Then there are the geographical issues. My friend Stuart Parker early on pointed out that pollsters were all over the place this cycle because they seem unable to read voter intentions outside major urban centers both in the South and outside the South. In the South, this meant badly calculating how rural and small to mid-sized city black voters intended to mark their ballots. Outside the South this has meant, for instance, badly estimating how people outside the Detroit-Flint corridor would vote in Michigan or how people outside of Milwaukee would vote in Wisconsin. My Facebook Primary (Adjusted) model has nailed those places where other polling has been badly wrong. Marquette University said the Madison area would go for Sanders by just 10%. The counties in the Madison media market almost all went for Sanders by 20-25% or more. Marquette suggested Clinton would eek out a narrow two point win in the Green Bay area. She lost it by an average of fifteen percent and Marquette’s overall pick for Wisconsin wrong by double digits even though they nailed what was happening in and around Milwaukee.
Once again, my model is showing that Upstate New York will go for Sanders quite big (I will be pegging his share of the vote north and west of Rockland and Westchester counties somewhere between 57 and 60%). Other than Emerson, which came closest to getting something right for a change in their 2nd most recent poll, every other polling firm showing its geographical splits has suggested that the race in Upstate is a virtual tie or, even, that Clinton has a modest lead. Maybe this will be the time my model is way off base. If so, Sanders is in real trouble.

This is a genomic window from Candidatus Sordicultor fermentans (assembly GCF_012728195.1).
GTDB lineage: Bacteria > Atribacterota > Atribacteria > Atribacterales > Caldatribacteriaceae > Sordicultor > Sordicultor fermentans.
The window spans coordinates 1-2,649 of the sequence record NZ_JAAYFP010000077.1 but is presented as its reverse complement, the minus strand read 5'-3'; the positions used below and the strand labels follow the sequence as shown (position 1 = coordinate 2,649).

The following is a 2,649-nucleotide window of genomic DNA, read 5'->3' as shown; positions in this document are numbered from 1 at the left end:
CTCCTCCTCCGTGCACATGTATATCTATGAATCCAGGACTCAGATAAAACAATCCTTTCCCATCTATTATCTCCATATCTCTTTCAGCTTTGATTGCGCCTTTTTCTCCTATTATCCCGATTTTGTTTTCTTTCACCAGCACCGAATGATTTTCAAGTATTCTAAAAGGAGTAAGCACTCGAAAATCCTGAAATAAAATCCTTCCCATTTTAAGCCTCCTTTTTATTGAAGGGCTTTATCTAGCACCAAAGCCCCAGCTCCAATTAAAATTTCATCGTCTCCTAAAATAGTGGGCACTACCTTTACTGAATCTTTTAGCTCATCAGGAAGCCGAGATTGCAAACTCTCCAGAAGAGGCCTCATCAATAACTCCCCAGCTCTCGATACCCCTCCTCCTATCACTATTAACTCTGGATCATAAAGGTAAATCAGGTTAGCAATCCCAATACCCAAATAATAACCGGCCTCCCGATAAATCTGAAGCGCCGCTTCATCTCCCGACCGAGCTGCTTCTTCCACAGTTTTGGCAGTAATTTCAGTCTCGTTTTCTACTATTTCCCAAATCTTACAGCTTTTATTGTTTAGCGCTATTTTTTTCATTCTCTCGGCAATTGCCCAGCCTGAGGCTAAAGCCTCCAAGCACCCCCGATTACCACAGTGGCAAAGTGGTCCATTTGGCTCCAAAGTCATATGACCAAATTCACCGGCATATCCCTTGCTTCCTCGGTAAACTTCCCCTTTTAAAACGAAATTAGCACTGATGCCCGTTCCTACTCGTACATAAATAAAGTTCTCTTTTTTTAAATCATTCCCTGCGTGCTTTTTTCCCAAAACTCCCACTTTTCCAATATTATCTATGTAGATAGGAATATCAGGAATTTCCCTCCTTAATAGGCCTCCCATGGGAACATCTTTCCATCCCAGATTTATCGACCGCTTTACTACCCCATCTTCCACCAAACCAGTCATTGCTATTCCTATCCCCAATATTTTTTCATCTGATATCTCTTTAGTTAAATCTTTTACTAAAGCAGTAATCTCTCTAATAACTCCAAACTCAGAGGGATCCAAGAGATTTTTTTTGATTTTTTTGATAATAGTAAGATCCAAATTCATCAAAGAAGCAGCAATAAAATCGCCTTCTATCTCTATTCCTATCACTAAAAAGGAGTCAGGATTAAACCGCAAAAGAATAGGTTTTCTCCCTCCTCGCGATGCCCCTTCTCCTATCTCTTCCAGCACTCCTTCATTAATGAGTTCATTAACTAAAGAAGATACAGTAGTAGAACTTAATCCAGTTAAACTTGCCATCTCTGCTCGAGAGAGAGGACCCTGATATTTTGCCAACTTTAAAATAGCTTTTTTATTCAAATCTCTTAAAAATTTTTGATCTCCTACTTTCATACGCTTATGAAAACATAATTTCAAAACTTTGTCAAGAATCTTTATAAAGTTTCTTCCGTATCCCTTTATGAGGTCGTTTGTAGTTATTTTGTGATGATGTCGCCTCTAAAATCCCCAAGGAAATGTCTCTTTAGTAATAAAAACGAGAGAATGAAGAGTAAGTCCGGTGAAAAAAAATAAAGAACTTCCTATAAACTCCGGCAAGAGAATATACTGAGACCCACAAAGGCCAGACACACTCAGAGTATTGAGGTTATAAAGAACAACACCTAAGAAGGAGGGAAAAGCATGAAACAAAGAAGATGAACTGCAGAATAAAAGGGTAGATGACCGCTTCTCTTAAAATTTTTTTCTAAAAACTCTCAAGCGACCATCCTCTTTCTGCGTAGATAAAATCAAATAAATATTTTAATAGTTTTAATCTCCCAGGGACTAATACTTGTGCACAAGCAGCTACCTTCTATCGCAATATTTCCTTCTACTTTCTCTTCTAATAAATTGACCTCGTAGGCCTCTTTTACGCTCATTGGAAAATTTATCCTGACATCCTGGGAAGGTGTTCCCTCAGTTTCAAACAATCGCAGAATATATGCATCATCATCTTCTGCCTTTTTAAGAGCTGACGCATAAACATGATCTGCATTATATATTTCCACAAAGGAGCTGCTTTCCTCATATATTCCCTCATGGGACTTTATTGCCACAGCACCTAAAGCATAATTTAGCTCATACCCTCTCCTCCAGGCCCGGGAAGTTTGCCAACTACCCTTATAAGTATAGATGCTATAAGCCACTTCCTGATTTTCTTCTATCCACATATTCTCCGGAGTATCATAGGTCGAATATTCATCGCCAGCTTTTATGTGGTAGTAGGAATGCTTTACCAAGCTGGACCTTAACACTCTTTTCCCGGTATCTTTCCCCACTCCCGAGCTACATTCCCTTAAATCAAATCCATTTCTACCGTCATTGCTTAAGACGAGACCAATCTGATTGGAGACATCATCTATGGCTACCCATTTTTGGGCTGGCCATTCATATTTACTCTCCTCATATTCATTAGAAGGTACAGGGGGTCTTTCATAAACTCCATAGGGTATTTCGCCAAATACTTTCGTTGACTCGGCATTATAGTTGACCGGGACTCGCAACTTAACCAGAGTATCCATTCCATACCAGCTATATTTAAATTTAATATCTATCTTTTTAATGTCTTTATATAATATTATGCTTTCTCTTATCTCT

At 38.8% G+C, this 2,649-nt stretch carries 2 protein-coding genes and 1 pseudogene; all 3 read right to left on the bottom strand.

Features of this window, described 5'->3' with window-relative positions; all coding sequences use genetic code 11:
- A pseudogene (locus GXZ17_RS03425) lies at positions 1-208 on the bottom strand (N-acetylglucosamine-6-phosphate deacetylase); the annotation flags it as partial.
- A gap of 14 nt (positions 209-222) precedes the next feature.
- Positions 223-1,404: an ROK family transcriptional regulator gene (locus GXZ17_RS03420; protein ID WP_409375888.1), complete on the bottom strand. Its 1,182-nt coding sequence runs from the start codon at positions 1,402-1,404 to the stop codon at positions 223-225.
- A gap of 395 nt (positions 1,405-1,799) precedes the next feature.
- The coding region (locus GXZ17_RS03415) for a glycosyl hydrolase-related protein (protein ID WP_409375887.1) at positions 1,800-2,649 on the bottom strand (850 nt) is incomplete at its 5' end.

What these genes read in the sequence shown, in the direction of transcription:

So far, the pollster with the most consistently reasonable age splits is CBS/YouGov. CBS’s polling practice is to take the age splits from 2008 and use them exactly to weight its polling outcomes. This means that they are off compared to where exit polling shows age splits to actually occur, but often not nearly as bad as other pollsters. So CBS has 15% 18-29-year-olds for New York, 22% 35-44-year-olds, etcetera. But in their polling from two Sundays ago, they made what seems to be a glaring error as caught by Bugei Nyaosi. Against the outcomes in every contest to date and every other polling firm in New York, CBS suggested that Clinton had a more than 30% lead with 30-44-year-olds. This was a stronger preference for Clinton, if this is even possible, than the 65+ crowd that CBS interviewed for the same poll. Did CBS fix this problem for their poll yesterday?
They interviewed 60% the same people and, once again, are suggesting that New Yorkers in the thirty to forty-four age bracket will go for Clinton over Sanders even more so than retirees. In both instances, CBS also had Sanders down just 10%. Once again, if you fix that glaring error by, say, forecasting that Sanders will garner about the same or a little worse share of the 30-44-year-old vote that he has in previous contests, the race is suddenly a dead heat.
I think the race is actually extremely close. I arrive at the conclusion from a number of different routes but will not publicly sort through the trash from the other five or six polling firms active in New York on the Dem side. There are hidden gems in them, particularly when various sub-groupings are averaged across polls. In my final forecast tomorrow morning, which hopefully won’t be a similarly fetid mess, I’ll publish what I take to be a reasonably likely model for what exit polling will look like when the dust settles in the Empire State.